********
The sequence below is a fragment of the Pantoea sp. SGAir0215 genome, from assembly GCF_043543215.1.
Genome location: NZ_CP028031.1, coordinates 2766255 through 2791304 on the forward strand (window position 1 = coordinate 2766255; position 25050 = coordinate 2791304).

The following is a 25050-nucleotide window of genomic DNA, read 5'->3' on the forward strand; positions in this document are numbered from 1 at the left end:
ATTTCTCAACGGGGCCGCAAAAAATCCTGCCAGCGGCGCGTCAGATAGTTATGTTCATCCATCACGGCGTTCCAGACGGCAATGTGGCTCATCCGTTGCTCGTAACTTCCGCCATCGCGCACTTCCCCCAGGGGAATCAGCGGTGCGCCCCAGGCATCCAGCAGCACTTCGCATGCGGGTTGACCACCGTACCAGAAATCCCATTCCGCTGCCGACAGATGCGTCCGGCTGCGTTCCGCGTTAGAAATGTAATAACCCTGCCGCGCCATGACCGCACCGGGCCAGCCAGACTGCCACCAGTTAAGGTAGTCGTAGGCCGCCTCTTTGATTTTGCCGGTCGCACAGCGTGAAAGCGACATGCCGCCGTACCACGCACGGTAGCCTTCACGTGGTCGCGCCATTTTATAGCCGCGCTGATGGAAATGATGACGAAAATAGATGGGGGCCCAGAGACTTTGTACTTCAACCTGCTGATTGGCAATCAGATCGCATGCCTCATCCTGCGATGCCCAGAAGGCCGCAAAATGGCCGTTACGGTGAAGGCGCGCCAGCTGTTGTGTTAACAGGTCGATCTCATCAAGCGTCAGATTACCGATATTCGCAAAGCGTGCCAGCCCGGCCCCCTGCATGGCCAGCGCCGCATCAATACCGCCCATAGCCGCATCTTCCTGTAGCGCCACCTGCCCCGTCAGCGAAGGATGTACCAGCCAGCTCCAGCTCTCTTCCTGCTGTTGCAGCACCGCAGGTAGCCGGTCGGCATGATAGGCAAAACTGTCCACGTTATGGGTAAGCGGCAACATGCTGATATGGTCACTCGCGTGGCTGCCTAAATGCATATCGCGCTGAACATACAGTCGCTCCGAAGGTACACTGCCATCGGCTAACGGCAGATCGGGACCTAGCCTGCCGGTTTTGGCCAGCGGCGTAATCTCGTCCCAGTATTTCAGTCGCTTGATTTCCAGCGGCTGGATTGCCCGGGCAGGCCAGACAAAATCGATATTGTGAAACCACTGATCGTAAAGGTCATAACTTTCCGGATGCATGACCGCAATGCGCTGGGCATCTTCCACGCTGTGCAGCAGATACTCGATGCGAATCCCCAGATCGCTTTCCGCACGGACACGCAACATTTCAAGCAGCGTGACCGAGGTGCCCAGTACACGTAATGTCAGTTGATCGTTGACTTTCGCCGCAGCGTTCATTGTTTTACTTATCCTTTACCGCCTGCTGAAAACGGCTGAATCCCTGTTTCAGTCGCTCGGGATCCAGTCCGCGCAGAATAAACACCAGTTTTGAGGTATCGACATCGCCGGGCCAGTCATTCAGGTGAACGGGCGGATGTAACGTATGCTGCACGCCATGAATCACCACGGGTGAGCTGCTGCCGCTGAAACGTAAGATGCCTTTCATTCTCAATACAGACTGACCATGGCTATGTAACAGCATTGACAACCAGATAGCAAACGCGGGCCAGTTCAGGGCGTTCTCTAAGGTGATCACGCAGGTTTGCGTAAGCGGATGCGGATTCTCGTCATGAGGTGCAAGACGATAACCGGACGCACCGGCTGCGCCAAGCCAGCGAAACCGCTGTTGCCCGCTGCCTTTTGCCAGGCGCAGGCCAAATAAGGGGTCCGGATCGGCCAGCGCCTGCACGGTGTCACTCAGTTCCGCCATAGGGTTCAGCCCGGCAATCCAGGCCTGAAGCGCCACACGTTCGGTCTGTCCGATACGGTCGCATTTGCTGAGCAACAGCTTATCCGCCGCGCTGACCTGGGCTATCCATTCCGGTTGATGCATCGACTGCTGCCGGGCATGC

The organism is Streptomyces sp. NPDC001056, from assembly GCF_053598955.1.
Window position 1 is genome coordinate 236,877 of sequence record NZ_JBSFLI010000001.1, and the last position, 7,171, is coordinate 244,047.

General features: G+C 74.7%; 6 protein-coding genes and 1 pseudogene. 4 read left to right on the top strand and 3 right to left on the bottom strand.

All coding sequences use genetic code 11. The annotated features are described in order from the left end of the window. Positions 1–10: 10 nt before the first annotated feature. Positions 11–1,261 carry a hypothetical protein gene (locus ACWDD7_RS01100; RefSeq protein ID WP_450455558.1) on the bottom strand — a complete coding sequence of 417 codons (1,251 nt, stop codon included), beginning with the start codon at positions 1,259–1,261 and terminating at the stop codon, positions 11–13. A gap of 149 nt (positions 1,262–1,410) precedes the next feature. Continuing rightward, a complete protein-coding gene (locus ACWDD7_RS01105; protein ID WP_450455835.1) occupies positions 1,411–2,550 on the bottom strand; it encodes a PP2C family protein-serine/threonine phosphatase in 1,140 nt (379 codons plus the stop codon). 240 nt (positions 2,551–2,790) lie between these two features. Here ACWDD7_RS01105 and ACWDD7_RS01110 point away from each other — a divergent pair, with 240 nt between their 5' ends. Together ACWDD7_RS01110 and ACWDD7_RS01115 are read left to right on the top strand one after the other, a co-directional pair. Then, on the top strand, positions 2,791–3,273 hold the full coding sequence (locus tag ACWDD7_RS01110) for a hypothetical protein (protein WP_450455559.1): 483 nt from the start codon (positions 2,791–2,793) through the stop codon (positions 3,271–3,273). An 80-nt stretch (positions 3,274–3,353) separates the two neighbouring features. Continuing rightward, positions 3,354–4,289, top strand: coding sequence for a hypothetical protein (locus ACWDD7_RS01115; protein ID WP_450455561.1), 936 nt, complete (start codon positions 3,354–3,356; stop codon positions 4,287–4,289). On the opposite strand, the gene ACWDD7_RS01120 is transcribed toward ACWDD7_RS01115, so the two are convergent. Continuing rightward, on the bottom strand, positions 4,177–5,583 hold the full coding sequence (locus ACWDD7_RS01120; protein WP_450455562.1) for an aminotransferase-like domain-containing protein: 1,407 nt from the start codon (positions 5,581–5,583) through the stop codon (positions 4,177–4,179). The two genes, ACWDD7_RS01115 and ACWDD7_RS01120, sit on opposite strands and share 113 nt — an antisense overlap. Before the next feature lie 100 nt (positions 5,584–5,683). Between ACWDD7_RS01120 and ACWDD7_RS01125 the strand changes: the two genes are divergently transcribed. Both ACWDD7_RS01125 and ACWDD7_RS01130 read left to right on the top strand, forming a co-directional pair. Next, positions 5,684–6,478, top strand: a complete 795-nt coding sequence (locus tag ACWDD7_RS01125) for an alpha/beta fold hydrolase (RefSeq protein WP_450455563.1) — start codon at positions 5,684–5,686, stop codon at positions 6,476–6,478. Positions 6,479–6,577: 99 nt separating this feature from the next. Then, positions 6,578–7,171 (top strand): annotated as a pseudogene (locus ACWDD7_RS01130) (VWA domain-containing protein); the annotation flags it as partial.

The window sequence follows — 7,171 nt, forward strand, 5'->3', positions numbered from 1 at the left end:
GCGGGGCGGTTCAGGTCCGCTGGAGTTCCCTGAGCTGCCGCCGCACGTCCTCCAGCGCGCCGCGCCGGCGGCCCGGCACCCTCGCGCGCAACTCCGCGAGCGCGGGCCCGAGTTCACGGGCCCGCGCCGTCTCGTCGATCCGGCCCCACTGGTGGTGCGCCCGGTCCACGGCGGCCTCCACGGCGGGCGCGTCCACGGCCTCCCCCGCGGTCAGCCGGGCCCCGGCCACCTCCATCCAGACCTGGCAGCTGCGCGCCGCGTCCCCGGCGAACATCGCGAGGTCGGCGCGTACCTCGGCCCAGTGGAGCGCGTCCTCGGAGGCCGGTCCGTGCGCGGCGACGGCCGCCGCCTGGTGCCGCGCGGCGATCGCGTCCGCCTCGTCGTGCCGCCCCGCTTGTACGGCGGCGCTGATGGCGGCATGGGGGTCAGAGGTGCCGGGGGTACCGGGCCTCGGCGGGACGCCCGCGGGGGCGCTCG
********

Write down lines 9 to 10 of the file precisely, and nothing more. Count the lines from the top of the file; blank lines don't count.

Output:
The window sequence follows — 7,171 nt, forward strand, 5'->3', positions numbered from 1 at the left end:
GCGGGGCGGTTCAGGTCCGCTGGAGTTCCCTGAGCTGCCGCCGCACGTCCTCCAGCGCGCCGCGCCGGCGGCCCGGCACCCTCGCGCGCAACTCCGCGAGCGCGGGCCCGAGTTCACGGGCCCGCGCCGTCTCGTCGATCCGGCCCCACTGGTGGTGCGCCCGGTCCACGGCGGCCTCCACGGCGGGCGCGTCCACGGCCTCCCCCGCGGTCAGCCGGGCCCCGGCCACCTCCATCCAGACCTGGCAGCTGCGCGCCGCGTCCCCGGCGAACATCGCGAGGTCGGCGCGTACCTCGGCCCAGTGGAGCGCGTCCTCGGAGGCCGGTCCGTGCGCGGCGACGGCCGCCGCCTGGTGCCGCGCGGCGATCGCGTCCGCCTCGTCGTGCCGCCCCGCTTGTACGGCGGCGCTGATGGCGGCATGGGGGTCAGAGGTGCCGGGGGTACCGGGCCTCGGCGGGACGCCCGCGGGGGCGCTCG